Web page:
A National Park in Delaware

By | Aug 25, 2009

On this 93rd anniversary of President Woodrow Wilson signing the National Park Service Organic Act that created the National Park Service it may be time to wonder why there is not a National Park in the State of Delaware.

Delaware is the only State that does not have a National Park Unit within it. A unit is a physical property owned or administered by the National Park Service. There are 391 units although the term can be confusing since some places may be counted as multiple units and separate places may be considered as one.

Delaware has a number of areas that could be considered. There is The Green and the Golden Fleece Tavern in Dover. It was there that the Delaware Assembly voted on December 7, 1787 as the first state to ratify the Constitution of the United States.

Cape Henlopen at Lewes Delaware was declared by William Penn shortly after 1682 as an area for common usage of the citizens of Lewes and Sussex County. This was perhaps the first “public lands” established in the nation.

Another is Fort Delaware on Pea Patch Island. The original Fort was begun in 1817. During the Civil War it was used as a prison for captured Confederates and local Southern sympathizers. Some reports say that some of the prisoners and others who died at the Fort are still there. It was used as a Military Fort until after WWII when it was declared surplus and taken over by the State of Delaware.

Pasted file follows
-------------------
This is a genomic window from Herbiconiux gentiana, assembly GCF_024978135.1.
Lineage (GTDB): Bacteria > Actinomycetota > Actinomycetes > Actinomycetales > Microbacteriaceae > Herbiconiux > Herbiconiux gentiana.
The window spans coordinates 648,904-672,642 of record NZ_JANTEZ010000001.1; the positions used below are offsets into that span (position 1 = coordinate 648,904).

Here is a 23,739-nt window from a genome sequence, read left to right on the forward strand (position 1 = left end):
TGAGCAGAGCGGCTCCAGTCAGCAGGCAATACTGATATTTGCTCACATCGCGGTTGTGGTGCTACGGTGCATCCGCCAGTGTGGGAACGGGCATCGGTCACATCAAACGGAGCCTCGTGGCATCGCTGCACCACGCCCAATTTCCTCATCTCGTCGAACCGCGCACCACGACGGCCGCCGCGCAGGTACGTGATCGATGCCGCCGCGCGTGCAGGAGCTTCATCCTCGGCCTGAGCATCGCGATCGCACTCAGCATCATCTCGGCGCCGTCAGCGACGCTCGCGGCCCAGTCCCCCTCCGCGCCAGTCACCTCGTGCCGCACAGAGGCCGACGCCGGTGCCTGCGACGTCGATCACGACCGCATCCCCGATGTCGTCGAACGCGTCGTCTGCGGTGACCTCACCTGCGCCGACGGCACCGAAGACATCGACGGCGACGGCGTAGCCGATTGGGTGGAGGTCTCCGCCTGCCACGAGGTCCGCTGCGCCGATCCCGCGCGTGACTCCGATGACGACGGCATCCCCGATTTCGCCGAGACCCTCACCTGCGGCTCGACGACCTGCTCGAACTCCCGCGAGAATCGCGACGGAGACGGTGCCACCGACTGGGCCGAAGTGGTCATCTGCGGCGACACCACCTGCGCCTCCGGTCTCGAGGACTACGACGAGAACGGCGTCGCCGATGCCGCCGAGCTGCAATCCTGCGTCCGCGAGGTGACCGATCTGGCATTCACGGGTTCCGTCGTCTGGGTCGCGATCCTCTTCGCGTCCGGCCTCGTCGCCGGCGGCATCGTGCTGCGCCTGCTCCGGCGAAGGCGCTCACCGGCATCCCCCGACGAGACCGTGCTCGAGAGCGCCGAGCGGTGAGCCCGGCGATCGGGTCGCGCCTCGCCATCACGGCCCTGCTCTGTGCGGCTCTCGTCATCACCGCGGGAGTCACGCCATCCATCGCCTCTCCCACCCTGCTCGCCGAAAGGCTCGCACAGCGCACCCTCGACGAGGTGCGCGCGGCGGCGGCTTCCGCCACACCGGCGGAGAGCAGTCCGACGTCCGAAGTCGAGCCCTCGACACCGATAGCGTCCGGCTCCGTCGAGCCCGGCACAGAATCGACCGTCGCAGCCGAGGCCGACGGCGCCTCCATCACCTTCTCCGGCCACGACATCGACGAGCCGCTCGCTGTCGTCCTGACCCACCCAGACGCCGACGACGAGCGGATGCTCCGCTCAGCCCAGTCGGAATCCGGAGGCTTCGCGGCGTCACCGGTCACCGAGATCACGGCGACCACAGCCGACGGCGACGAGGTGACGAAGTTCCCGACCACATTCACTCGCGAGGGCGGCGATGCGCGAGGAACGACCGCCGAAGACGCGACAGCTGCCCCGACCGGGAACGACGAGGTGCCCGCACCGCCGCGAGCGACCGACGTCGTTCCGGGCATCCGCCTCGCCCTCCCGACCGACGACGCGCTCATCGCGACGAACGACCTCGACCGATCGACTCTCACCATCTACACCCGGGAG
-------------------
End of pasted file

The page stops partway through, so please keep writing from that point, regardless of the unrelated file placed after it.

There are the World War II Lookout Towers that were built along Delaware’s coast during the war. 15 towers were constructed, 11 in Delaware and 4 in New Jersey. In some ways, even with the ones in New Jersey, they are unique to Delaware and should be restored before losing them since they are mostly sitting idle looking out to sea.

Portions of this was originally published at Delmarva Town Crier.

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